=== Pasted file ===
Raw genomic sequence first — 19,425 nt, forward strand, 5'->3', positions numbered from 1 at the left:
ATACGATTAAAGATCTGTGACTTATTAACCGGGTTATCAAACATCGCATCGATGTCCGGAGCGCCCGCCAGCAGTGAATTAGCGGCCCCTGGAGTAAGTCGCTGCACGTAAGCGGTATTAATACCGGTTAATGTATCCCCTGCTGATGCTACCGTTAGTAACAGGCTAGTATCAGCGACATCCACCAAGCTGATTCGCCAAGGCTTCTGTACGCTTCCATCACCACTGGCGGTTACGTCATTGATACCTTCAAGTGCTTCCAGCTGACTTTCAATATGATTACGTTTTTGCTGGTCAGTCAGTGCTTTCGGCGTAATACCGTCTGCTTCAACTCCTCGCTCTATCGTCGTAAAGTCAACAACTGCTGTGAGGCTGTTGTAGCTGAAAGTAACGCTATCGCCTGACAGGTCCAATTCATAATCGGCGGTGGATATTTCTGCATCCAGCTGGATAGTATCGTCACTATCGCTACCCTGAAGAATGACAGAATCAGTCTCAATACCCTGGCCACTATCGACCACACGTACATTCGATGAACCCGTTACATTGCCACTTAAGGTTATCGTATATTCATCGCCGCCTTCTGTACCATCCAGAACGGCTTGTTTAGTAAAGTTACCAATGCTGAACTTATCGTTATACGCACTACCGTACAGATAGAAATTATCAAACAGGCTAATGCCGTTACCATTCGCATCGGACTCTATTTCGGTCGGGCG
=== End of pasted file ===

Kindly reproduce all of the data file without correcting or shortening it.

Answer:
Raw genomic sequence first — 19,425 nt, forward strand, 5'->3', positions numbered from 1 at the left:
ATACGATTAAAGATCTGTGACTTATTAACCGGGTTATCAAACATCGCATCGATGTCCGGAGCGCCCGCCAGCAGTGAATTAGCGGCCCCTGGAGTAAGTCGCTGCACGTAAGCGGTATTAATACCGGTTAATGTATCCCCTGCTGATGCTACCGTTAGTAACAGGCTAGTATCAGCGACATCCACCAAGCTGATTCGCCAAGGCTTCTGTACGCTTCCATCACCACTGGCGGTTACGTCATTGATACCTTCAAGTGCTTCCAGCTGACTTTCAATATGATTACGTTTTTGCTGGTCAGTCAGTGCTTTCGGCGTAATACCGTCTGCTTCAACTCCTCGCTCTATCGTCGTAAAGTCAACAACTGCTGTGAGGCTGTTGTAGCTGAAAGTAACGCTATCGCCTGACAGGTCCAATTCATAATCGGCGGTGGATATTTCTGCATCCAGCTGGATAGTATCGTCACTATCGCTACCCTGAAGAATGACAGAATCAGTCTCAATACCCTGGCCACTATCGACCACACGTACATTCGATGAACCCGTTACATTGCCACTTAAGGTTATCGTATATTCATCGCCGCCTTCTGTACCATCCAGAACGGCTTGTTTAGTAAAGTTACCAATGCTGAACTTATCGTTATACGCACTACCGTACAGATAGAAATTATCAAACAGGCTAATGCCGTTACCATTCGCATCGGACTCTATTTCGGTCGGGCG